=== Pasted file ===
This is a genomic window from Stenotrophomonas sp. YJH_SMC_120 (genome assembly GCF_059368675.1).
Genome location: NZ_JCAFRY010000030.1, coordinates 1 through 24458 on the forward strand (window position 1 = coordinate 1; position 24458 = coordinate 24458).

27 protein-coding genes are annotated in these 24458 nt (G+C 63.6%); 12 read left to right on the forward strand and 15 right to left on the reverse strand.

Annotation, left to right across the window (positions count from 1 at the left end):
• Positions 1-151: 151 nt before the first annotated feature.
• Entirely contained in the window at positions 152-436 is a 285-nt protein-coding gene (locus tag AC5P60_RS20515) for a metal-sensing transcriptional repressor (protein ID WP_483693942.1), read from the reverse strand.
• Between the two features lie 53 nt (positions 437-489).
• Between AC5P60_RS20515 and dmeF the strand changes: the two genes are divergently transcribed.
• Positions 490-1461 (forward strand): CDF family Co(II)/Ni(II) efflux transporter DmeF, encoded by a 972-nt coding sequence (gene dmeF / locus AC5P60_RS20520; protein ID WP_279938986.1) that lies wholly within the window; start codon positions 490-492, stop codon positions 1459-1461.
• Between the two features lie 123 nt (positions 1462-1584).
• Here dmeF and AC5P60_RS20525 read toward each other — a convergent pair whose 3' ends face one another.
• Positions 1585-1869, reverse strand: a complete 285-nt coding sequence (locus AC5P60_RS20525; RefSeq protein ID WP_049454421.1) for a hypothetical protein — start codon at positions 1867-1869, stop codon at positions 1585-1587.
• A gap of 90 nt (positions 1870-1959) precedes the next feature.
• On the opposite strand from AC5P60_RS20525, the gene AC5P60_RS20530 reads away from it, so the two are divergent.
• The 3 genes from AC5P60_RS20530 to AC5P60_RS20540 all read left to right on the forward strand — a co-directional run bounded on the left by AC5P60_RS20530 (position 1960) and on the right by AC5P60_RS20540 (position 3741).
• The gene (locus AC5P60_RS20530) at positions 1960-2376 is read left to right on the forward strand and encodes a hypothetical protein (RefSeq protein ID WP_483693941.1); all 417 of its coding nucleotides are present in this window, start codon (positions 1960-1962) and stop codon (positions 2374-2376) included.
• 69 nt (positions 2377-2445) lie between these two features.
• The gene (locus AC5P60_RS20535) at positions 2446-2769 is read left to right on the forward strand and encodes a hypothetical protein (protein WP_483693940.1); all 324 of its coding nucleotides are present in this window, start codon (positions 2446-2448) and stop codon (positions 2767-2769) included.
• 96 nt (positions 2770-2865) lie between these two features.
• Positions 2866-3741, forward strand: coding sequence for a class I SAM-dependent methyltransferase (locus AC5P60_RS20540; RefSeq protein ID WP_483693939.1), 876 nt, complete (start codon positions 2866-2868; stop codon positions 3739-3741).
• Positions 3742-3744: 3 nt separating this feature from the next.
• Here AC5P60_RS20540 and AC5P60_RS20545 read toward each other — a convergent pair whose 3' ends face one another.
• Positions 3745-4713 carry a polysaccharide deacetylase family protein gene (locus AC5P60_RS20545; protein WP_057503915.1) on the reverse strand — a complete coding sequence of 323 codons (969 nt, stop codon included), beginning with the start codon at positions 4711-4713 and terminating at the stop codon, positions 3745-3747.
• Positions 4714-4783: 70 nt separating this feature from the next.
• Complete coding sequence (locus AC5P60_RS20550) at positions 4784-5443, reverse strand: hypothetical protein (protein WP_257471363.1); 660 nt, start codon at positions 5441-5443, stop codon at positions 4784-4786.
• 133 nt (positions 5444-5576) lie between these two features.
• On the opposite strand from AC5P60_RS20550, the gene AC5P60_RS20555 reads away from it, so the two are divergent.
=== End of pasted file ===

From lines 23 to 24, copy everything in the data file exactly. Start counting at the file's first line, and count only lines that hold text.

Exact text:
• Positions 3745-4713 carry a polysaccharide deacetylase family protein gene (locus AC5P60_RS20545; protein WP_057503915.1) on the reverse strand — a complete coding sequence of 323 codons (969 nt, stop codon included), beginning with the start codon at positions 4711-4713 and terminating at the stop codon, positions 3745-3747.
• Positions 4714-4783: 70 nt separating this feature from the next.